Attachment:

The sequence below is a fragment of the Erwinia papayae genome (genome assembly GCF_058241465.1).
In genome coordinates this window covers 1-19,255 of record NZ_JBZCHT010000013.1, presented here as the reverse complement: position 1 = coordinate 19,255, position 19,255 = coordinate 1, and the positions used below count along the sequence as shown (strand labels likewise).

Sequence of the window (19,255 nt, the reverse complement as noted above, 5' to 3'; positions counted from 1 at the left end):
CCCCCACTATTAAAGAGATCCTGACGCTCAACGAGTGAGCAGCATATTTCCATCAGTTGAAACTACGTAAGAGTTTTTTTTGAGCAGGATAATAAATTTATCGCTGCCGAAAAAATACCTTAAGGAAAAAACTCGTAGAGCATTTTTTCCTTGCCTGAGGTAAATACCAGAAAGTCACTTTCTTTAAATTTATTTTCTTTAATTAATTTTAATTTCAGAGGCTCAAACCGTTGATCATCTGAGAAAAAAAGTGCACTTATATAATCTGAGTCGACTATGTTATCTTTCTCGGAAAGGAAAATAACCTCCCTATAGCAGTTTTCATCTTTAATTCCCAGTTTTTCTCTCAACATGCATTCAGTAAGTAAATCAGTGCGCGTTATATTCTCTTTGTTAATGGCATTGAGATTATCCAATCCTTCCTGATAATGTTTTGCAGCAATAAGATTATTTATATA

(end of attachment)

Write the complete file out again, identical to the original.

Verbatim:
The sequence below is a fragment of the Erwinia papayae genome (genome assembly GCF_058241465.1).
In genome coordinates this window covers 1-19,255 of record NZ_JBZCHT010000013.1, presented here as the reverse complement: position 1 = coordinate 19,255, position 19,255 = coordinate 1, and the positions used below count along the sequence as shown (strand labels likewise).

Sequence of the window (19,255 nt, the reverse complement as noted above, 5' to 3'; positions counted from 1 at the left end):
CCCCCACTATTAAAGAGATCCTGACGCTCAACGAGTGAGCAGCATATTTCCATCAGTTGAAACTACGTAAGAGTTTTTTTTGAGCAGGATAATAAATTTATCGCTGCCGAAAAAATACCTTAAGGAAAAAACTCGTAGAGCATTTTTTCCTTGCCTGAGGTAAATACCAGAAAGTCACTTTCTTTAAATTTATTTTCTTTAATTAATTTTAATTTCAGAGGCTCAAACCGTTGATCATCTGAGAAAAAAAGTGCACTTATATAATCTGAGTCGACTATGTTATCTTTCTCGGAAAGGAAAATAACCTCCCTATAGCAGTTTTCATCTTTAATTCCCAGTTTTTCTCTCAACATGCATTCAGTAAGTAAATCAGTGCGCGTTATATTCTCTTTGTTAATGGCATTGAGATTATCCAATCCTTCCTGATAATGTTTTGCAGCAATAAGATTATTTATATA